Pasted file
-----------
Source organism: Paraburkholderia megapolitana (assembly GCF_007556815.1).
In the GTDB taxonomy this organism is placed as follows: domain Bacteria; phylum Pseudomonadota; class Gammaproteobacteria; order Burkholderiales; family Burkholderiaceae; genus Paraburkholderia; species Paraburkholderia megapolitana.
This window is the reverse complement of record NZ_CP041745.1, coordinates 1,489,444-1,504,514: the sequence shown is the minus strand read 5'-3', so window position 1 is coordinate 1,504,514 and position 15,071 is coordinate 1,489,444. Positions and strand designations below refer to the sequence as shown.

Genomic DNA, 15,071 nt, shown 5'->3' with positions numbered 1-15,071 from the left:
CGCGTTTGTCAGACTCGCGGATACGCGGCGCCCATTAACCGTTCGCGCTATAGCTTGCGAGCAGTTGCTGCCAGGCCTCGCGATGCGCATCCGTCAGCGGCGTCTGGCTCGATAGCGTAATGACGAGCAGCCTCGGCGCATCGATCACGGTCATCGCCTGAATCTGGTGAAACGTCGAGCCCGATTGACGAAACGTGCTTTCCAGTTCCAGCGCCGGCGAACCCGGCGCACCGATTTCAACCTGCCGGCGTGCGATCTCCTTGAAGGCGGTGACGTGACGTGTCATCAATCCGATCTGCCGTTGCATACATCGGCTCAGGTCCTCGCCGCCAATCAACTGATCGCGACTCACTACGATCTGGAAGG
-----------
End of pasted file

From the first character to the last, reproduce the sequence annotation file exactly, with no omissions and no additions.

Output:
Source organism: Paraburkholderia megapolitana (assembly GCF_007556815.1).
In the GTDB taxonomy this organism is placed as follows: domain Bacteria; phylum Pseudomonadota; class Gammaproteobacteria; order Burkholderiales; family Burkholderiaceae; genus Paraburkholderia; species Paraburkholderia megapolitana.
This window is the reverse complement of record NZ_CP041745.1, coordinates 1,489,444-1,504,514: the sequence shown is the minus strand read 5'-3', so window position 1 is coordinate 1,504,514 and position 15,071 is coordinate 1,489,444. Positions and strand designations below refer to the sequence as shown.

Genomic DNA, 15,071 nt, shown 5'->3' with positions numbered 1-15,071 from the left:
CGCGTTTGTCAGACTCGCGGATACGCGGCGCCCATTAACCGTTCGCGCTATAGCTTGCGAGCAGTTGCTGCCAGGCCTCGCGATGCGCATCCGTCAGCGGCGTCTGGCTCGATAGCGTAATGACGAGCAGCCTCGGCGCATCGATCACGGTCATCGCCTGAATCTGGTGAAACGTCGAGCCCGATTGACGAAACGTGCTTTCCAGTTCCAGCGCCGGCGAACCCGGCGCACCGATTTCAACCTGCCGGCGTGCGATCTCCTTGAAGGCGGTGACGTGACGTGTCATCAATCCGATCTGCCGTTGCATACATCGGCTCAGGTCCTCGCCGCCAATCAACTGATCGCGACTCACTACGATCTGGAAGG